And Bugher dismisses Allen's complaint that Cieslewicz sat on the EDC's report for nearly two years. As a member of former Gov. Tommy Thompson's administration, he says, 'I've been in government long enough to know that you don't snap your fingers and do things overnight.'
One area where Cieslewicz may truly be weak is in attracting new jobs to Madison. By his own admission, the downtown is now 'overbuilt' with new condos, while there's been little commercial development.
But he nonetheless defends his record, saying he's set up a 'rapid response' team that springs into action whenever a local business is considering leaving the city. In 2004, Cieslewicz met with the CEO of Schoep's Ice Cream to convince the company not to build its new freezer facility outside of Madison.
'They wanted to move, and I intervened personally,' he says. Schoep's eventually opened its new facility on the far east side.
But when asked what new businesses he's lured to Madison, the mayor pauses, then has to admit he can't think of any offhand.
'One thing I want to do in the future is take a closer look at our policy on tax incremental financing,' he says. In the past, the city has given millions of TIF dollars to housing developers for condos, but Cieslewicz wonders whether the aid shouldn't be going to industrial development. The East Washington corridor is ripe for commercial redevelopment, he says. 'That might be a good way to focus TIF.'
Bugher agrees and says Cieslewicz has proved he's an adept business leader: 'The business community I work with is pretty pleased with the way things have gone so far.'
If there's one area in which Cieslewicz has disappointed, it's his lack of revolutionary ideas. Many of the city's big policy initiatives during the last four years ' the smoking ban, the minimum-wage increase and the affordable housing ordinance ' were not his ideas, although he jokes that he gets 'the credit or the blame' for all of them.
Cieslewicz claims other accomplishments but says they haven't grabbed headlines, because he's learned to avoid controversy by building support first. 'We try to do our homework so it doesn't become a big fight,' he says.
For instance, when Cieslewicz proposed switching to wheeled recycling carts, he talked to every single alderperson to make sure the plan would pass. 'It didn't get a clash,' he says. 'That's a sign of success.'
Cieslewicz admits he didn't always operate that way. When he was first elected, he expected the city's political process to operate more like the state Legislature ' someone proposes an idea, then it's debated. Instead, people in Madison want to first debate an issue, then come up with proposals.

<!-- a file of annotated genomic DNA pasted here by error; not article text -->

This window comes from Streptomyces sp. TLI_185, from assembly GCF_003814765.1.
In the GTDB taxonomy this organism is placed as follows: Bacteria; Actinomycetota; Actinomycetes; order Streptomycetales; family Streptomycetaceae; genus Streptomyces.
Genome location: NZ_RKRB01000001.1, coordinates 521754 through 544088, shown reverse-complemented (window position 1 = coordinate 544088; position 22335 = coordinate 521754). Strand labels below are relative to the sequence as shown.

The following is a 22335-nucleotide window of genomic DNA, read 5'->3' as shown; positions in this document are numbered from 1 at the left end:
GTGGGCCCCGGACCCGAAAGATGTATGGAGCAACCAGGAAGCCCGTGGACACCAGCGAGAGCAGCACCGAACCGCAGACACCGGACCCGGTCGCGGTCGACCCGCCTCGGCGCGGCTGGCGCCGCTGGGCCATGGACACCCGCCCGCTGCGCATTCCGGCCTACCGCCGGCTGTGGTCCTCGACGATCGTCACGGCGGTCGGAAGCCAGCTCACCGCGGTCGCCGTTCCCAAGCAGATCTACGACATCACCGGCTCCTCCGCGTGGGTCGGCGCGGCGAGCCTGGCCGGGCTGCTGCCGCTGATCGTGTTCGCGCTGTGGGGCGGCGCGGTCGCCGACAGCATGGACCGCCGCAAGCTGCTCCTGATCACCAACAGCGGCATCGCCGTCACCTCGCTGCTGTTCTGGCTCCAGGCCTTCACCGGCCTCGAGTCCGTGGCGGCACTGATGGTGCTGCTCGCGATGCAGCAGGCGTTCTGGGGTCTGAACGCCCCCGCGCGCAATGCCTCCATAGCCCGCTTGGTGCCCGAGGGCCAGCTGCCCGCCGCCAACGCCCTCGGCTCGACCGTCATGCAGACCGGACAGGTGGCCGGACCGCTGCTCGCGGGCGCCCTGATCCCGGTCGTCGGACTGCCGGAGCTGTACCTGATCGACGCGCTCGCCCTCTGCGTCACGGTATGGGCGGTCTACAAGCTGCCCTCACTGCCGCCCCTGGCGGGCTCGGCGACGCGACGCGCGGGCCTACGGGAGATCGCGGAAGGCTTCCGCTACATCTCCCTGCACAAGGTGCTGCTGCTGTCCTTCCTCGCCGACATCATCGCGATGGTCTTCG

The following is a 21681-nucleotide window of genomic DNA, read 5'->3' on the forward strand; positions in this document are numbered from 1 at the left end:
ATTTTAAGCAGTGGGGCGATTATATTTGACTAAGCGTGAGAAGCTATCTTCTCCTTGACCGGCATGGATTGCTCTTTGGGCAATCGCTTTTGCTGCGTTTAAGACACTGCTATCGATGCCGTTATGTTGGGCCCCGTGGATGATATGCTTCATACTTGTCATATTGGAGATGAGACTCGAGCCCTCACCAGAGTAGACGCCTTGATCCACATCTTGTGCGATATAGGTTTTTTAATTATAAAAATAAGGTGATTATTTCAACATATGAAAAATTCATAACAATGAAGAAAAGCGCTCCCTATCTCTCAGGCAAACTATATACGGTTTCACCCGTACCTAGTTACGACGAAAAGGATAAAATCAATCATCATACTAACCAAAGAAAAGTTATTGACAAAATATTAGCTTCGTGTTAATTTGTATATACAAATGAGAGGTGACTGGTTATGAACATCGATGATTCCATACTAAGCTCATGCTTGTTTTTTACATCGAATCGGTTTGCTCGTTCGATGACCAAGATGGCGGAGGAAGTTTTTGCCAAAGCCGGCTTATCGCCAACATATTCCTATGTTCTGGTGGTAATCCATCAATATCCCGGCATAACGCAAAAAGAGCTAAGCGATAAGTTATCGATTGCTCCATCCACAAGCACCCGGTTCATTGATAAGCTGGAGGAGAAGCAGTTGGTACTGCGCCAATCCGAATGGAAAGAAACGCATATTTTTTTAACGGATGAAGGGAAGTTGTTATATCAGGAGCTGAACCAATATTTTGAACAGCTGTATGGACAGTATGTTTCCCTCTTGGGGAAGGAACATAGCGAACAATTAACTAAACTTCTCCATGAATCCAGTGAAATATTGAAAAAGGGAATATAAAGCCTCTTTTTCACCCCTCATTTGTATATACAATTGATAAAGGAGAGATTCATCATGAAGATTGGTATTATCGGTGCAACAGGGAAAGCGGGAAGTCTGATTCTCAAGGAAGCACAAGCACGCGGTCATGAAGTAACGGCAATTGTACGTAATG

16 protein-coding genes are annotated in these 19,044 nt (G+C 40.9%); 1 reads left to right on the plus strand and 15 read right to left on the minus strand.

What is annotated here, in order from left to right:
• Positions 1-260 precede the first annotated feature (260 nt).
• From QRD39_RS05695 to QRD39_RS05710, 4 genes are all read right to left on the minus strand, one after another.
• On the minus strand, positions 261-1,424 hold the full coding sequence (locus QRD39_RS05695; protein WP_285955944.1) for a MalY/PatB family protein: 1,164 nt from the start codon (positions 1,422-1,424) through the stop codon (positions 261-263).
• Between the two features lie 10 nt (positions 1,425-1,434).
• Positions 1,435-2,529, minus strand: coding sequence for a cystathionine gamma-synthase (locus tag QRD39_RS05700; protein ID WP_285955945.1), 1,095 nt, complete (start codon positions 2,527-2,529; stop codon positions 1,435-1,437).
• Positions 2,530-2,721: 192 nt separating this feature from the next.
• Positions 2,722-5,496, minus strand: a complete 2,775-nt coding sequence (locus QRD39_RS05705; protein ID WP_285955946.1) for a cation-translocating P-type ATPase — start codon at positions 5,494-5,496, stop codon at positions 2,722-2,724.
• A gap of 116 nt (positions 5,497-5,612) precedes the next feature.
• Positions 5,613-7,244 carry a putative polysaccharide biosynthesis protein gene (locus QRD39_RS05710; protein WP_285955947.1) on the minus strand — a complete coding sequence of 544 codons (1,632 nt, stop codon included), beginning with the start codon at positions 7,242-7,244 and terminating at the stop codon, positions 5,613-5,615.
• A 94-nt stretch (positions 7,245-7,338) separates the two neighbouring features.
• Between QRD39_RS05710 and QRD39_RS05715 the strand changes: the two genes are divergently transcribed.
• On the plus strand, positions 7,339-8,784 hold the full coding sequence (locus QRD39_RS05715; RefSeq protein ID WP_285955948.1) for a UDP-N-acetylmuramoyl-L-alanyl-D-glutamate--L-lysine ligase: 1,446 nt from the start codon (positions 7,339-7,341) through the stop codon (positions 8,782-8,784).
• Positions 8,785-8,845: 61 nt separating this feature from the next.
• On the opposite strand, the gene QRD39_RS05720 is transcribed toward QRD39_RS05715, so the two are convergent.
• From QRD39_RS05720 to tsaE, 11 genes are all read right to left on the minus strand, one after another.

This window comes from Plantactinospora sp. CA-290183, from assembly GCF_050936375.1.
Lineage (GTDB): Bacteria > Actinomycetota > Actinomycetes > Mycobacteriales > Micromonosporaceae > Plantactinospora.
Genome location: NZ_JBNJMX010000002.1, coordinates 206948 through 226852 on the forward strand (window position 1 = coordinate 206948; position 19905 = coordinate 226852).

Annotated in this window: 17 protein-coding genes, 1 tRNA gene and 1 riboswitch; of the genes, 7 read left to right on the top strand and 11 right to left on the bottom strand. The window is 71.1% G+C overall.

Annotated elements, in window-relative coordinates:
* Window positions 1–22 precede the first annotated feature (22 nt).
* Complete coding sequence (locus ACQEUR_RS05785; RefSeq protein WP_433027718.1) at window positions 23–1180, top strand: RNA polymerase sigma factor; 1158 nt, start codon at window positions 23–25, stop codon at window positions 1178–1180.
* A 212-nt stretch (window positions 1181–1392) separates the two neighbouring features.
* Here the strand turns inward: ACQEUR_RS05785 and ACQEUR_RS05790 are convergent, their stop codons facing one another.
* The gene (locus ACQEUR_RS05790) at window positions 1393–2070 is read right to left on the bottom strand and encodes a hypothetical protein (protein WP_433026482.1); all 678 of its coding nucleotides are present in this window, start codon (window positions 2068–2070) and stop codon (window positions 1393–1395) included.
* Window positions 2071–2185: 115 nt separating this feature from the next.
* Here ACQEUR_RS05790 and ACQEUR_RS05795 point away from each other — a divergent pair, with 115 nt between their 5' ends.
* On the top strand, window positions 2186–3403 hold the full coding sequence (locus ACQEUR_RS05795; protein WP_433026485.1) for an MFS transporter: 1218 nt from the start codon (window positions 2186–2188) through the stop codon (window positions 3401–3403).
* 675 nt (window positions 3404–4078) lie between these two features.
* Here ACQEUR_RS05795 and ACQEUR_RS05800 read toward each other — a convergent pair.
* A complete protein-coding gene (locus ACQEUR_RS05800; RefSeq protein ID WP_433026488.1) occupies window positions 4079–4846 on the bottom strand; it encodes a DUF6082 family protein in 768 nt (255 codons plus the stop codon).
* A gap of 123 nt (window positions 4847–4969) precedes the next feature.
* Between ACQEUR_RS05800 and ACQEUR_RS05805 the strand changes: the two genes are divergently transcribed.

'It took me awhile to figure out that city government is different,' he says. 'I could never figure out why everyone was offended if I just initiated something.'
But while Cieslewicz says he's 'adapted' to the system, not everyone agrees. Konkel complains that the mayor excluded the public from the reorganization of the Planning Department. The city held a public hearing on the plan on Nov. 28 ' two weeks after the city approved a budget that included funding for the reorganization.
When Konkel proposed referring some aspects of the reorganization to other city committees for more discussion, she says the mayor was 'pissed off.' But, she says, 'I feel like there's got to be a discussion about this.'
If he's re-elected, Cieslewicz wants to continue the work he's started on redeveloping Allied Drive. And he's interested in addressing the root causes of crime ' such as homelessness and poverty. He's especially concerned that the Raymond Road area near Elver Park is starting to go downhill. 'We've got to get out in front of that so it doesn't become a new Allied Drive.'
He will, of course, push for his beloved streetcars. But he also wants to explore creating a regional transit authority, with funding from all the area's municipalities. And he believes Madison should continue to support the Collaboration Council, which promotes economic development throughout Dane County. 'We need to think of ourselves as a region, not just warring fiefdoms,' he says.
All of these issues are not necessarily sexy or revolutionary to voters. But they are important, says Cieslewicz. 'It's the nuts-and-bolts stuff. But it's up to me.'